HC Deb 30 April 1920 vol 128 cc1595-6W
Commander BELLAIRS

asked the Minister of Labour whether he can state the form in which the ballot was taken for the vote of the building trade operatives on the suggestion that they should work one hour extra in the summer; what were the votes cast and what proportion the majority formed of the total number in the federation; and what will be the actual number of hours per week that the men propose to work during the summer?


The vote is being taken on the proposal that, subject to a three months' periodical review, building trade operatives shall work one hour in excess of the eight hours on Monday, Tuesday, Wednesday, Thursday and Friday at the normal rate, provided that a man shall not be penalised if he desires to work only 44 hours a week. The proposal applies to the accelerating of housing schemes only, and systematic overtime of all other work is to be strictly prohibited. The actual number of hours per week that it is proposed that the men should work during the summer is 49. The operatives have been asked to state explicitly whether they are in favour or against the above proposals. No information is available with regard to the result of the ballot, as the returns are not yet complete. The text of the ballot paper and of the covering circular is shown below:


17, Union Street,

Ardwick Green,


Hours and Housing.


As you are all aware the forty-four hour week has been won, and will come into operation on May 1st, 1920, in consequence of which criticism has been levelled against the Building Trade Operatives that he has chosen the moment when his services are most needed on Housing schemes as the occasion for further reduction in his working hours. With such criticism we have no concern. The Building Trade Operative has to do the work and the Building Trade Operative shall decide how long he shall work despite the campaign of calumny initiated and supported for political reasons by bankrupt politicians. Forty-four and no more shall be emblazoned on every Building Trade Banner on May 1st.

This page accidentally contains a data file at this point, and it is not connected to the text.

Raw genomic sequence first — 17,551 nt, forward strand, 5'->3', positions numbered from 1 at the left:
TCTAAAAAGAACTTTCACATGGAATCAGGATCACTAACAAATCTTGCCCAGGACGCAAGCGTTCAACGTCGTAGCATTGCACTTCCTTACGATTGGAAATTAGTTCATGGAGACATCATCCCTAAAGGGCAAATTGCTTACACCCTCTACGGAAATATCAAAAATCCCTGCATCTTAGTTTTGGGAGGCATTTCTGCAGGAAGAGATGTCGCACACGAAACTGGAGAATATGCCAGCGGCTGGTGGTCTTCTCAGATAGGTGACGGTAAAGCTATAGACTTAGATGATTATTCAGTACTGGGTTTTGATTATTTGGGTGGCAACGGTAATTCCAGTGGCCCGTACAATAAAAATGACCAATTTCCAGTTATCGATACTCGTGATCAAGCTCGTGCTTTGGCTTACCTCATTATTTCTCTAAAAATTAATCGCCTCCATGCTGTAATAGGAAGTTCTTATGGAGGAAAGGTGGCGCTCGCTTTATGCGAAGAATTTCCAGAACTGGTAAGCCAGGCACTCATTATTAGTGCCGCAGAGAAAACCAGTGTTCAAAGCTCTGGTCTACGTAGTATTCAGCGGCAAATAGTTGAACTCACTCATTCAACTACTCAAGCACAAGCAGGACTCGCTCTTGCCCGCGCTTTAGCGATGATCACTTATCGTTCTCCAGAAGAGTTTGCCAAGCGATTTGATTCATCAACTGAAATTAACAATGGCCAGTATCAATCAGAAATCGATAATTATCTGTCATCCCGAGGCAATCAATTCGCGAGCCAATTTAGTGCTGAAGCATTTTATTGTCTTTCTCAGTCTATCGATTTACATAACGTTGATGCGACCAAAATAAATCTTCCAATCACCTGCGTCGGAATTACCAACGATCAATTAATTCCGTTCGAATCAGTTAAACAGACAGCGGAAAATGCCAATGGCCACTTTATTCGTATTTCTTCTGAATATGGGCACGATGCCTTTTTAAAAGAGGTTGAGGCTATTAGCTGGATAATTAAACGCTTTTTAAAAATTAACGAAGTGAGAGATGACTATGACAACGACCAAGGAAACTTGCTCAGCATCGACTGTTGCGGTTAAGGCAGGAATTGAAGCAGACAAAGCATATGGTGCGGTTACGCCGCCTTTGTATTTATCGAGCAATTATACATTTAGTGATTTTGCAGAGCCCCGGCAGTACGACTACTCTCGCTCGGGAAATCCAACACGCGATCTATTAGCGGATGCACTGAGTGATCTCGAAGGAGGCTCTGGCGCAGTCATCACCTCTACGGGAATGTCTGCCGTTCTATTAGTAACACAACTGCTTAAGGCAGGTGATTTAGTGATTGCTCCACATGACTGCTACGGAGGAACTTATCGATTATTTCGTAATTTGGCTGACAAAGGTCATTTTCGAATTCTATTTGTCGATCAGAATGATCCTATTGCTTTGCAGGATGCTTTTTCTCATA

This fixed determination to establish the forty-four hour week must not however blind us to the necessity of Houses for our own class. Millions of our fellow workers are houseless, and whilst we will not accept responsibility for the appalling state of things, we feel we should not permit our resentment against those who before the war cared nothing about the unemployed Building Trade Operatives, to prevent us making concessions in order that our fellow workers may have houses.

Consequently your representatives, after several conferences of our own Federation and subsequent negotiations with the National Federation of Building Trade Employers place before you the following modification of the forty-four hour week in so far as they relate to our members employed on work for the expediting of housing schemes. On your behalf and subject to your endorsement they have been agreed to by our own and the Employers' National Federation and we most earnestly recommend them for your acceptance. We would go farther and confidently ask that you record the same bumping majority in their favour as you did for the forty-four hours and thus prove that the Building Trade Operative, by responding to the call of Public necessity, can rise superior to the profiteers and politicians who cackle that "Labour is unfit to Govern."